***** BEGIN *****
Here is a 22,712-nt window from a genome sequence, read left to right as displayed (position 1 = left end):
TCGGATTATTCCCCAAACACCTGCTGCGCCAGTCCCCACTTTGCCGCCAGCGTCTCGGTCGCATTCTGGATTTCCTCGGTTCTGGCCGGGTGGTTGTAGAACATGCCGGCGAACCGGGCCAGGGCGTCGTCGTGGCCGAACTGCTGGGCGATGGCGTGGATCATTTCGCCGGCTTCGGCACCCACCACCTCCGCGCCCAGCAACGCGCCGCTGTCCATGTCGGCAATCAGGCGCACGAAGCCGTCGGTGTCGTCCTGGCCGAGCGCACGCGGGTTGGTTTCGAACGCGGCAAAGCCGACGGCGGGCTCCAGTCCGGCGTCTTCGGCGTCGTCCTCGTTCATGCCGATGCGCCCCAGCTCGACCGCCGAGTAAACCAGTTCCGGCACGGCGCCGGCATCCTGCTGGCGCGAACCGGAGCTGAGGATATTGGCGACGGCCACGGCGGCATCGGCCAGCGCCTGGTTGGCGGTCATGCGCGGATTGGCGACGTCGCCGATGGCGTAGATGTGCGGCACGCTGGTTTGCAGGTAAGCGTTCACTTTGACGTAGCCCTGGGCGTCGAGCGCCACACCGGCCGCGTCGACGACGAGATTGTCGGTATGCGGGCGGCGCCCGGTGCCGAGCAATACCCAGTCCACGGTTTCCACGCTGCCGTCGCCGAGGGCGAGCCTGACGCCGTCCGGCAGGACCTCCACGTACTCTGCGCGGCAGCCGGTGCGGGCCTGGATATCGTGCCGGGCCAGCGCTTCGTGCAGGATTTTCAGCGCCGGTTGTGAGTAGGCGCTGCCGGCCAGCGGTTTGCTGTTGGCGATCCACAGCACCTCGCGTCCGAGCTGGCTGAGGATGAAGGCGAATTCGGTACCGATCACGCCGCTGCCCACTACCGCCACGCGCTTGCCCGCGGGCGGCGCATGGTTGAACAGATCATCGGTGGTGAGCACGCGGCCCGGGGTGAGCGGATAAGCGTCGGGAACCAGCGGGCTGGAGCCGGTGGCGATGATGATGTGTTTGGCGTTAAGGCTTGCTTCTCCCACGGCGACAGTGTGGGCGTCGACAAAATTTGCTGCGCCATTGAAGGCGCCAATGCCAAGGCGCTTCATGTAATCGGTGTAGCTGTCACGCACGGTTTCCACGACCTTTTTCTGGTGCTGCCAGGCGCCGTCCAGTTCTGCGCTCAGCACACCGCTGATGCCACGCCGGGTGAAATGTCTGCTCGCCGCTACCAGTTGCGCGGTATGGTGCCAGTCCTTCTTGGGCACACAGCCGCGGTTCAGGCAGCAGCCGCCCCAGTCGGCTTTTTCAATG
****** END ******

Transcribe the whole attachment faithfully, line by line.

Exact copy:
Here is a 22,712-nt window from a genome sequence, read left to right as displayed (position 1 = left end):
TCGGATTATTCCCCAAACACCTGCTGCGCCAGTCCCCACTTTGCCGCCAGCGTCTCGGTCGCATTCTGGATTTCCTCGGTTCTGGCCGGGTGGTTGTAGAACATGCCGGCGAACCGGGCCAGGGCGTCGTCGTGGCCGAACTGCTGGGCGATGGCGTGGATCATTTCGCCGGCTTCGGCACCCACCACCTCCGCGCCCAGCAACGCGCCGCTGTCCATGTCGGCAATCAGGCGCACGAAGCCGTCGGTGTCGTCCTGGCCGAGCGCACGCGGGTTGGTTTCGAACGCGGCAAAGCCGACGGCGGGCTCCAGTCCGGCGTCTTCGGCGTCGTCCTCGTTCATGCCGATGCGCCCCAGCTCGACCGCCGAGTAAACCAGTTCCGGCACGGCGCCGGCATCCTGCTGGCGCGAACCGGAGCTGAGGATATTGGCGACGGCCACGGCGGCATCGGCCAGCGCCTGGTTGGCGGTCATGCGCGGATTGGCGACGTCGCCGATGGCGTAGATGTGCGGCACGCTGGTTTGCAGGTAAGCGTTCACTTTGACGTAGCCCTGGGCGTCGAGCGCCACACCGGCCGCGTCGACGACGAGATTGTCGGTATGCGGGCGGCGCCCGGTGCCGAGCAATACCCAGTCCACGGTTTCCACGCTGCCGTCGCCGAGGGCGAGCCTGACGCCGTCCGGCAGGACCTCCACGTACTCTGCGCGGCAGCCGGTGCGGGCCTGGATATCGTGCCGGGCCAGCGCTTCGTGCAGGATTTTCAGCGCCGGTTGTGAGTAGGCGCTGCCGGCCAGCGGTTTGCTGTTGGCGATCCACAGCACCTCGCGTCCGAGCTGGCTGAGGATGAAGGCGAATTCGGTACCGATCACGCCGCTGCCCACTACCGCCACGCGCTTGCCCGCGGGCGGCGCATGGTTGAACAGATCATCGGTGGTGAGCACGCGGCCCGGGGTGAGCGGATAAGCGTCGGGAACCAGCGGGCTGGAGCCGGTGGCGATGATGATGTGTTTGGCGTTAAGGCTTGCTTCTCCCACGGCGACAGTGTGGGCGTCGACAAAATTTGCTGCGCCATTGAAGGCGCCAATGCCAAGGCGCTTCATGTAATCGGTGTAGCTGTCACGCACGGTTTCCACGACCTTTTTCTGGTGCTGCCAGGCGCCGTCCAGTTCTGCGCTCAGCACACCGCTGATGCCACGCCGGGTGAAATGTCTGCTCGCCGCTACCAGTTGCGCGGTATGGTGCCAGTCCTTCTTGGGCACACAGCCGCGGTTCAGGCAGCAGCCGCCCCAGTCGGCTTTTTCAATG